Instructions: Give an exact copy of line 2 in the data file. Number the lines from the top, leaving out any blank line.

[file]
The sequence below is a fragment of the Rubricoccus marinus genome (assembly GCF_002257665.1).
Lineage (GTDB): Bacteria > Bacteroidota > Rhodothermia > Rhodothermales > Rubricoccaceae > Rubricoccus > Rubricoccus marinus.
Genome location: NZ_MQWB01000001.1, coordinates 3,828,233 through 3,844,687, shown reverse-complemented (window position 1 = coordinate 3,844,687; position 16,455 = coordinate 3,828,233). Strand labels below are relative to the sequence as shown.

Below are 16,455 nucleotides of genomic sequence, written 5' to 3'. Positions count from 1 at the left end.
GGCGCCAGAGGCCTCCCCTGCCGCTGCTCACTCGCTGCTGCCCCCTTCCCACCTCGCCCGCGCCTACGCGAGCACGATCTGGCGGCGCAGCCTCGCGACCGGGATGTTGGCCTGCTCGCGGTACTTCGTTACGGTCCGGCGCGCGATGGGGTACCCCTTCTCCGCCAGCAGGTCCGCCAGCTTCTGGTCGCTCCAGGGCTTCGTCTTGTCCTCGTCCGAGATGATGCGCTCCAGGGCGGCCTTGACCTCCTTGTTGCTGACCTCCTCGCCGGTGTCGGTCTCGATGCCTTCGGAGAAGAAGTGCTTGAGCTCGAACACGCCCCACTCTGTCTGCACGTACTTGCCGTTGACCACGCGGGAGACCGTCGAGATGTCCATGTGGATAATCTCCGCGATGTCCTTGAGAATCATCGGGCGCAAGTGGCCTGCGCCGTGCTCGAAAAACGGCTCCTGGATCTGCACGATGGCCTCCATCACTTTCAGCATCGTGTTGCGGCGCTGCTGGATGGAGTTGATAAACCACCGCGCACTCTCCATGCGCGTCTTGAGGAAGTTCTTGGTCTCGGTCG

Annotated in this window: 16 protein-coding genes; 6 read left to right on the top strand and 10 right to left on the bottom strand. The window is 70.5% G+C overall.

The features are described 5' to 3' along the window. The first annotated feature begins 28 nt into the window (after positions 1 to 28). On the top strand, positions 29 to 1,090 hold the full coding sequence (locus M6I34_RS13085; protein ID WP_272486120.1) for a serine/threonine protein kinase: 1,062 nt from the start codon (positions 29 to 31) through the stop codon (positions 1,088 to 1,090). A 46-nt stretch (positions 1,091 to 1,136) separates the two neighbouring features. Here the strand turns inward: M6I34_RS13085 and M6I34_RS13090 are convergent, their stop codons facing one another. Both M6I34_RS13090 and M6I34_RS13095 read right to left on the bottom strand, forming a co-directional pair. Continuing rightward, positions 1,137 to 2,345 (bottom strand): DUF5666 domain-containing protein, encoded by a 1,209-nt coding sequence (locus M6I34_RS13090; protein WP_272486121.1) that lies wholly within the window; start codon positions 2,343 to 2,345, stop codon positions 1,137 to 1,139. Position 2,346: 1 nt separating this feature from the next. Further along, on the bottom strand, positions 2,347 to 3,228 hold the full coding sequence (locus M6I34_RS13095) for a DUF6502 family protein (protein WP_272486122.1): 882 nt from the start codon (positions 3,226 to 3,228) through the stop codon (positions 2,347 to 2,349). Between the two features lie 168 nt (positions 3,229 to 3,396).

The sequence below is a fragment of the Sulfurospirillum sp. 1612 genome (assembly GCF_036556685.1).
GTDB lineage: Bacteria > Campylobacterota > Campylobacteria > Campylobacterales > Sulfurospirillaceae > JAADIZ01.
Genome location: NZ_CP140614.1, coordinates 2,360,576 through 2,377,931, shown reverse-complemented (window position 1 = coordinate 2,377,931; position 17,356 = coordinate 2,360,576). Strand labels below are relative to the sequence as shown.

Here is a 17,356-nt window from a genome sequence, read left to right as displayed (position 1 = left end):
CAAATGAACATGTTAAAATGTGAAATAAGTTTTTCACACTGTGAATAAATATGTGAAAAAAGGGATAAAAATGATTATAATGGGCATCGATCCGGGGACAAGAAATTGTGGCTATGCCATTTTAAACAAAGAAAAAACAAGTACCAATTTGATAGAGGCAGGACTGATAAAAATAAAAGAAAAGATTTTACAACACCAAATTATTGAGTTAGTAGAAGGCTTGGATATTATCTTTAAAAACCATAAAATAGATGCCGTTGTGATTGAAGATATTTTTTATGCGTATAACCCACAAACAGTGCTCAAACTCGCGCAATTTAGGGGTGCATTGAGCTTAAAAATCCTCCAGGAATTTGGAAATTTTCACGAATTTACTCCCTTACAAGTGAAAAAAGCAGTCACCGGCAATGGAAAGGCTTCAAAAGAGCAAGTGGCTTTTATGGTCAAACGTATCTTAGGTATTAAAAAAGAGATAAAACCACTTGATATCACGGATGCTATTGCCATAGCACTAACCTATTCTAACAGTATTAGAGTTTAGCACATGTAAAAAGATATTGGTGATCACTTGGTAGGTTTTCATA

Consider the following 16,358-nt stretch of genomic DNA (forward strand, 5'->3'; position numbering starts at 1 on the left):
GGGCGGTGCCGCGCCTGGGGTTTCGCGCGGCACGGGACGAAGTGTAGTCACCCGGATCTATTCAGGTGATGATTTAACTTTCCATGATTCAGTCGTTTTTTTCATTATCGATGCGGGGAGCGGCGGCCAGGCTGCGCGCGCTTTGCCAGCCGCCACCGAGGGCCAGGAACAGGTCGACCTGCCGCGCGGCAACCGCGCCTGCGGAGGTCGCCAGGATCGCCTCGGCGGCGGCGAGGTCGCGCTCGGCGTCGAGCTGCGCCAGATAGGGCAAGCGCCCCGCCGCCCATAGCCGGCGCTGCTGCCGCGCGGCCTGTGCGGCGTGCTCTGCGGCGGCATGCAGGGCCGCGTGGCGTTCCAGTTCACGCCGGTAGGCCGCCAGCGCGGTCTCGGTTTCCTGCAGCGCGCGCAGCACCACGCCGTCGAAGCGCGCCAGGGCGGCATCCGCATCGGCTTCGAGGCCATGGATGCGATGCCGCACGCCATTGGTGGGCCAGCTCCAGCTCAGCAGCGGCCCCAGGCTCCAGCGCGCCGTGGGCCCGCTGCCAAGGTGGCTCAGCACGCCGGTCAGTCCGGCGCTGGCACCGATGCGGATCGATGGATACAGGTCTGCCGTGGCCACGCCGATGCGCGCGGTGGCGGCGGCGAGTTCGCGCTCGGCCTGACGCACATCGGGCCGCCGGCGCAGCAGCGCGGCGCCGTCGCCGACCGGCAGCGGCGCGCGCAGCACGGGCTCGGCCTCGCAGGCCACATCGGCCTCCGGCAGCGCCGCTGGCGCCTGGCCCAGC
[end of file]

Lineage (GTDB): Bacteria > Bacteroidota > Rhodothermia > Rhodothermales > Rubricoccaceae > Rubricoccus > Rubricoccus marinus.